Dealing with Scientific Fraud

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Dealing with Scientific Fraud

Scientific research is designed to improve our understanding of the world. But when that research is deliberately flawed, the conclusions are not only worthless; they cause irreparable harm.

The integrity of academic researchers, for example, is crucial when billions of dollars of taxpayers' money is being used for federal science. Likewise, billions of dollars spent on healthcare is predicated on the truthfulness of pharmaceutical research claims. In this case, bad science can lead to be more than just financial pain; it can cause physical pain as well.

Scientific fraud comes in various forms, including:1

  • Cherry-picked results
  • Poor or nonexistent controls
  • Confirmation bias
  • Opaque, missing, or unavailable data
  • Plagiarism
  • Stonewalling

These practices can have a long-term, compounding effect because science involves the building of collective knowledge. Bits of information and conclusions are added in small increments. Theoretical foundations are built upon by successive generations of scientists — and if that foundational "truth" is in fact flawed, then the time, effort, and money spent building upon that truth are all a waste, and ultimately in vain.

As scientific fraud has become more pervasive, there has been yet another damaging effect. The public has begun losing faith and confidence in science.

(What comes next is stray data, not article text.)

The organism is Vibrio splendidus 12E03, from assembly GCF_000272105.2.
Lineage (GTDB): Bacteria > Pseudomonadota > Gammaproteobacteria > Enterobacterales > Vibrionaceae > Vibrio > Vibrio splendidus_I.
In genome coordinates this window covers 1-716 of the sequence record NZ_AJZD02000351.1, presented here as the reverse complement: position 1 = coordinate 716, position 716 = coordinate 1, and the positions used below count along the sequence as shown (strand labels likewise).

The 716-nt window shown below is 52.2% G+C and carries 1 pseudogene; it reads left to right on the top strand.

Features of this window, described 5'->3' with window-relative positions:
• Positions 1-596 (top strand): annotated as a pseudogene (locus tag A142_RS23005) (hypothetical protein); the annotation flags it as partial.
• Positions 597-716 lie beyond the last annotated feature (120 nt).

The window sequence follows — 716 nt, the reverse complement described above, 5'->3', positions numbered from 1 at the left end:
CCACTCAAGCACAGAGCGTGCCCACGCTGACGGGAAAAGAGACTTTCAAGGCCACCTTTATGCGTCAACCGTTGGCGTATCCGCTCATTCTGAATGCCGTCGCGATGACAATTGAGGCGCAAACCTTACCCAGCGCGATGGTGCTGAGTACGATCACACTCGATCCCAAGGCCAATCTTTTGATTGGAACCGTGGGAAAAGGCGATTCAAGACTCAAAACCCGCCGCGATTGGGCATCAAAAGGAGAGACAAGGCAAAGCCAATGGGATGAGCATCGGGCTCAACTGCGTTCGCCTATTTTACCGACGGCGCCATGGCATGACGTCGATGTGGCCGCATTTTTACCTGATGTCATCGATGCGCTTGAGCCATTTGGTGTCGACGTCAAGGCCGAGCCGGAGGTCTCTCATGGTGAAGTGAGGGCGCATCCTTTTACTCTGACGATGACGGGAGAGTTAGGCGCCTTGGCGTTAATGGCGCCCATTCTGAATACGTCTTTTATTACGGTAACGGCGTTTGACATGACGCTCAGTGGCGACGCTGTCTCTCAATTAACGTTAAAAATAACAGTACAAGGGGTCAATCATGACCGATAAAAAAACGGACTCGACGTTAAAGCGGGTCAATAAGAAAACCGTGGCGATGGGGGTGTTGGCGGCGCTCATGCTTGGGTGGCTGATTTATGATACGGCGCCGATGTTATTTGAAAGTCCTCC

The irony is that science is just as reliable as it's always been. It is flawed science masquerading as sound science that is causing the loss of confidence.

The problem is that flawed and fraudulent science is not taking place in just a few isolated instances. Its amazing pervasiveness was highlighted by a short-lived Web site that documented egregiously suspicious research results. In its six months of existence in the second half of 2012 before being shut down, Science-fraud.org, a crowdsourced reference site much like Wikipedia, brought to light around 500 examples of conclusions in peer-reviewed publications that warranted serious questions. As a result of the site, many of the published findings were subsequently retracted.2

This small sample, and the tens of millions of dollars in misappropriated research funds that financed the studies cited, offer insight into the true scope of the problem. It revealed that scientific fraud has gone from being rare to being an everyday occurrence.

Other evidence of this is the rising number of retractions across multiple scientific publications. The Web site Retraction Watch has brought this to light, while also revealing that even prestigious universities and large pharmaceutical companies are not immune...

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